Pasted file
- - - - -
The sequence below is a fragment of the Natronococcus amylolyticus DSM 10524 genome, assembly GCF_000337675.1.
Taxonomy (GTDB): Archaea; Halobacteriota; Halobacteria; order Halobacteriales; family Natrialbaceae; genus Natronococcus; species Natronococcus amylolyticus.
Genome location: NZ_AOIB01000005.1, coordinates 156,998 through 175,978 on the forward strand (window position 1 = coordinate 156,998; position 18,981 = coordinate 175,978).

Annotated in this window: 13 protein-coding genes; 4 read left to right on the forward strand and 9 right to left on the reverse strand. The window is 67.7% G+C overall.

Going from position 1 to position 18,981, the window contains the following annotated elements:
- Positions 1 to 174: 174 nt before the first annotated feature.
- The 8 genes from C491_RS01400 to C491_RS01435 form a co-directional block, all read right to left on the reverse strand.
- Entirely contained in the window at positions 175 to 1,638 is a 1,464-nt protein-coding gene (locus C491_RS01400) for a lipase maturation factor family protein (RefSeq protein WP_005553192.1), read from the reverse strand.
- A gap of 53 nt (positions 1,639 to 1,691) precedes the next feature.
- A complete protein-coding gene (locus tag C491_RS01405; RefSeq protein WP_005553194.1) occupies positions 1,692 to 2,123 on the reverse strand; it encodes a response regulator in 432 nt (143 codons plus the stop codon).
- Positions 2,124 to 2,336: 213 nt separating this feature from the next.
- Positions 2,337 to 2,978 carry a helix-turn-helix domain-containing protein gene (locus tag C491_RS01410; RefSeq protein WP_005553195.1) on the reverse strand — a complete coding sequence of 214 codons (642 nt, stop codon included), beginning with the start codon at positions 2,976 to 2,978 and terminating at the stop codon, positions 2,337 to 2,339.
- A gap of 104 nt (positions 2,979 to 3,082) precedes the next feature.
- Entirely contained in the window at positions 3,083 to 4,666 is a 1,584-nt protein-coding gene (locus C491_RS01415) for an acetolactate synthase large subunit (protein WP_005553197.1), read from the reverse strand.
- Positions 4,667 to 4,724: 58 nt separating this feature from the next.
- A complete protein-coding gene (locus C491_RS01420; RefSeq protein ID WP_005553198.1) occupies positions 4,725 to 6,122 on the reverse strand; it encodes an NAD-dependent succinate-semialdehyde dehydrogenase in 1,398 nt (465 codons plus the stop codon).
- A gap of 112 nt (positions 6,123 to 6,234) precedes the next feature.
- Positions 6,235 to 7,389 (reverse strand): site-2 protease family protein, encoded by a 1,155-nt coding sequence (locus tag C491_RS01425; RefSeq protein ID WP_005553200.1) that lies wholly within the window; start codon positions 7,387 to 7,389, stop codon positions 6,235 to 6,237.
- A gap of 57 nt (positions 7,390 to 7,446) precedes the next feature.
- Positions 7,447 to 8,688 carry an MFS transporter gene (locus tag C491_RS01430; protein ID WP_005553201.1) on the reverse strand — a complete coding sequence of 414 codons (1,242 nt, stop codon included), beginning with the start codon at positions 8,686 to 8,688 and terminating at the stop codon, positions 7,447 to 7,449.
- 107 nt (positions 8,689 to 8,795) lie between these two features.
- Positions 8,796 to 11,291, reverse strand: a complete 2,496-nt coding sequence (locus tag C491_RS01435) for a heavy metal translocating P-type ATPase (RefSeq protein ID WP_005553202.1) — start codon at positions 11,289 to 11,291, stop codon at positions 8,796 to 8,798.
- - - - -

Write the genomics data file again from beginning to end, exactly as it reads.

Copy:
The sequence below is a fragment of the Natronococcus amylolyticus DSM 10524 genome, assembly GCF_000337675.1.
Taxonomy (GTDB): Archaea; Halobacteriota; Halobacteria; order Halobacteriales; family Natrialbaceae; genus Natronococcus; species Natronococcus amylolyticus.
Genome location: NZ_AOIB01000005.1, coordinates 156,998 through 175,978 on the forward strand (window position 1 = coordinate 156,998; position 18,981 = coordinate 175,978).

Annotated in this window: 13 protein-coding genes; 4 read left to right on the forward strand and 9 right to left on the reverse strand. The window is 67.7% G+C overall.

Going from position 1 to position 18,981, the window contains the following annotated elements:
- Positions 1 to 174: 174 nt before the first annotated feature.
- The 8 genes from C491_RS01400 to C491_RS01435 form a co-directional block, all read right to left on the reverse strand.
- Entirely contained in the window at positions 175 to 1,638 is a 1,464-nt protein-coding gene (locus C491_RS01400) for a lipase maturation factor family protein (RefSeq protein WP_005553192.1), read from the reverse strand.
- A gap of 53 nt (positions 1,639 to 1,691) precedes the next feature.
- A complete protein-coding gene (locus tag C491_RS01405; RefSeq protein WP_005553194.1) occupies positions 1,692 to 2,123 on the reverse strand; it encodes a response regulator in 432 nt (143 codons plus the stop codon).
- Positions 2,124 to 2,336: 213 nt separating this feature from the next.
- Positions 2,337 to 2,978 carry a helix-turn-helix domain-containing protein gene (locus tag C491_RS01410; RefSeq protein WP_005553195.1) on the reverse strand — a complete coding sequence of 214 codons (642 nt, stop codon included), beginning with the start codon at positions 2,976 to 2,978 and terminating at the stop codon, positions 2,337 to 2,339.
- A gap of 104 nt (positions 2,979 to 3,082) precedes the next feature.
- Entirely contained in the window at positions 3,083 to 4,666 is a 1,584-nt protein-coding gene (locus C491_RS01415) for an acetolactate synthase large subunit (protein WP_005553197.1), read from the reverse strand.
- Positions 4,667 to 4,724: 58 nt separating this feature from the next.
- A complete protein-coding gene (locus C491_RS01420; RefSeq protein ID WP_005553198.1) occupies positions 4,725 to 6,122 on the reverse strand; it encodes an NAD-dependent succinate-semialdehyde dehydrogenase in 1,398 nt (465 codons plus the stop codon).
- A gap of 112 nt (positions 6,123 to 6,234) precedes the next feature.
- Positions 6,235 to 7,389 (reverse strand): site-2 protease family protein, encoded by a 1,155-nt coding sequence (locus tag C491_RS01425; RefSeq protein ID WP_005553200.1) that lies wholly within the window; start codon positions 7,387 to 7,389, stop codon positions 6,235 to 6,237.
- A gap of 57 nt (positions 7,390 to 7,446) precedes the next feature.
- Positions 7,447 to 8,688 carry an MFS transporter gene (locus tag C491_RS01430; protein ID WP_005553201.1) on the reverse strand — a complete coding sequence of 414 codons (1,242 nt, stop codon included), beginning with the start codon at positions 8,686 to 8,688 and terminating at the stop codon, positions 7,447 to 7,449.
- 107 nt (positions 8,689 to 8,795) lie between these two features.
- Positions 8,796 to 11,291, reverse strand: a complete 2,496-nt coding sequence (locus tag C491_RS01435) for a heavy metal translocating P-type ATPase (RefSeq protein ID WP_005553202.1) — start codon at positions 11,289 to 11,291, stop codon at positions 8,796 to 8,798.